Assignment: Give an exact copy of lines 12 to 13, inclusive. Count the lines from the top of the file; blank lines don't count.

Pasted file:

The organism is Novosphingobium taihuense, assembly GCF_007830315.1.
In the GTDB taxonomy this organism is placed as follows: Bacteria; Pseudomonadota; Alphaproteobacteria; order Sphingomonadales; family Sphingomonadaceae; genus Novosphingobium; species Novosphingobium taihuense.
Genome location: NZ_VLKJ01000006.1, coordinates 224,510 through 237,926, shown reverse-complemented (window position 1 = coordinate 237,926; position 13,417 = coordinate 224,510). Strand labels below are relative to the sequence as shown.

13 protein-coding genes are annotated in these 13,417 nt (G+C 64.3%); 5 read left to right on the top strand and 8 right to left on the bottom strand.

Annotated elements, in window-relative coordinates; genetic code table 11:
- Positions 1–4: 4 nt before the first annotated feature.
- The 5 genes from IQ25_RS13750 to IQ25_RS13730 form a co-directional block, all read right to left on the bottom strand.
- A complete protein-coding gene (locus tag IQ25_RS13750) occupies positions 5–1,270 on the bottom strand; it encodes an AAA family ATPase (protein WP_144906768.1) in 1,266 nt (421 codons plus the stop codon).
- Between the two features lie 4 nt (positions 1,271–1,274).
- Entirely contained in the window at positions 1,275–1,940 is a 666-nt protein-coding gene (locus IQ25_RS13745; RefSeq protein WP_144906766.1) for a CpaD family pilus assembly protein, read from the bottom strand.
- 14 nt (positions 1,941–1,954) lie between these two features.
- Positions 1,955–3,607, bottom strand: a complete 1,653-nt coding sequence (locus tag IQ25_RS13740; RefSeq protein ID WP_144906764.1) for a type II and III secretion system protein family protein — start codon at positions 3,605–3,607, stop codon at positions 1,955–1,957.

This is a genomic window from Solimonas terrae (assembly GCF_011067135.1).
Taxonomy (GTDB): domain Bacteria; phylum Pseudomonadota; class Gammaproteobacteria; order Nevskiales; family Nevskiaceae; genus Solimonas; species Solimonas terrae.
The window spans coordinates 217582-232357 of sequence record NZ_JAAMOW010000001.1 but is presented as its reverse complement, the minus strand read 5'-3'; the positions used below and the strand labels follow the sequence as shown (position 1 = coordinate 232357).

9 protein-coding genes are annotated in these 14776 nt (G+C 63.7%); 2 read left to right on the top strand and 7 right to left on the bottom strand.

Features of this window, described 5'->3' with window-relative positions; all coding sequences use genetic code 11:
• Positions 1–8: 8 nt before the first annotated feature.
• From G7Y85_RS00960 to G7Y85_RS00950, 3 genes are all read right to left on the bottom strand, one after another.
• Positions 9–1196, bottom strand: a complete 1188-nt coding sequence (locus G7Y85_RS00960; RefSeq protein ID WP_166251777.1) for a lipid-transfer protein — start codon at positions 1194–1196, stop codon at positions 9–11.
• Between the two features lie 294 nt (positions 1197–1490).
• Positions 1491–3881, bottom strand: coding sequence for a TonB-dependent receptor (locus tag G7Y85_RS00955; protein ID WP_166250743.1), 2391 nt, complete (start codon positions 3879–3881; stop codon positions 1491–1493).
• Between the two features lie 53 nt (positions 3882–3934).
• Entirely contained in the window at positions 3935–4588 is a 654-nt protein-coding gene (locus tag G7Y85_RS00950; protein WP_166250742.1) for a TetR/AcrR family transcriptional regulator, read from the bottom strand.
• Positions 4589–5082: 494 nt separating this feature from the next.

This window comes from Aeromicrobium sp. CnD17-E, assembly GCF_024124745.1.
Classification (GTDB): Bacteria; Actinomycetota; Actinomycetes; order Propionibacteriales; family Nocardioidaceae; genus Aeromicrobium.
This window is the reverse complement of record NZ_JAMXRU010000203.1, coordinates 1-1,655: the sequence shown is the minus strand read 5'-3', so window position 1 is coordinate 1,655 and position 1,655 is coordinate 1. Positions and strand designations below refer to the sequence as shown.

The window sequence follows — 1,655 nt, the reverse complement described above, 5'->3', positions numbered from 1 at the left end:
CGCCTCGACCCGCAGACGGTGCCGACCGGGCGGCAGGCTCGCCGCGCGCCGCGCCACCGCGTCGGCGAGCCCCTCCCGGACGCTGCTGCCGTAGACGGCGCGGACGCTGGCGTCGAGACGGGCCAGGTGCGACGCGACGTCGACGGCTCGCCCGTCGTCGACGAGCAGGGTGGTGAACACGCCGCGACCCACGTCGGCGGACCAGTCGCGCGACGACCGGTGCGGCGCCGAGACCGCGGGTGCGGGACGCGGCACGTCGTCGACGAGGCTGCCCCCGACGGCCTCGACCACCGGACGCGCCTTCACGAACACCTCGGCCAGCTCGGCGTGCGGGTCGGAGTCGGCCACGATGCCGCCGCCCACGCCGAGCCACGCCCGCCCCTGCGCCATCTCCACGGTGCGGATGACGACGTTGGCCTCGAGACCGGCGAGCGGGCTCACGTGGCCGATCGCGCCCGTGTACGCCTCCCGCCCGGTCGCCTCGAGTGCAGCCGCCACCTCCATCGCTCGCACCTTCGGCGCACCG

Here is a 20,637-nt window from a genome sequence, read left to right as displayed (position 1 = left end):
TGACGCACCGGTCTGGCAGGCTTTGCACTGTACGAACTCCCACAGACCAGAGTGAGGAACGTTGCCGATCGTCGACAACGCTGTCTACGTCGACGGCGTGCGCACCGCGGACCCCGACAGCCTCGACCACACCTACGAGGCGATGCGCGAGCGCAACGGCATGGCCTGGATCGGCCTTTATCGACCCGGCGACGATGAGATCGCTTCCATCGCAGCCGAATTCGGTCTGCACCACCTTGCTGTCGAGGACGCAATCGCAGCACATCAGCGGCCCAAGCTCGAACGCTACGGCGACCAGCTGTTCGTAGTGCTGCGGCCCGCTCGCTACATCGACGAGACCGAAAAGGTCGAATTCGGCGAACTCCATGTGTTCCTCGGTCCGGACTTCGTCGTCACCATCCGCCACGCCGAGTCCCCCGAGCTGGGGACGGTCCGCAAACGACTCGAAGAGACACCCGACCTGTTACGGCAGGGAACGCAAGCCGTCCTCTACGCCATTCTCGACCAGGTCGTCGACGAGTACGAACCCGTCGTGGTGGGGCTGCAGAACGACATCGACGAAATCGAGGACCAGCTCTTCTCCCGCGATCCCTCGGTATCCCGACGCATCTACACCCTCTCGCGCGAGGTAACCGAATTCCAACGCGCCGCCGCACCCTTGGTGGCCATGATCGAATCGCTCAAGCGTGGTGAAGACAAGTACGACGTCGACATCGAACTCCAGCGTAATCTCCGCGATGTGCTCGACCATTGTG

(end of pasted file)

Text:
- Positions 1,955–3,607, bottom strand: a complete 1,653-nt coding sequence (locus tag IQ25_RS13740; RefSeq protein ID WP_144906764.1) for a type II and III secretion system protein family protein — start codon at positions 3,605–3,607, stop codon at positions 1,955–1,957.

This is a genomic window from Solimonas terrae (assembly GCF_011067135.1).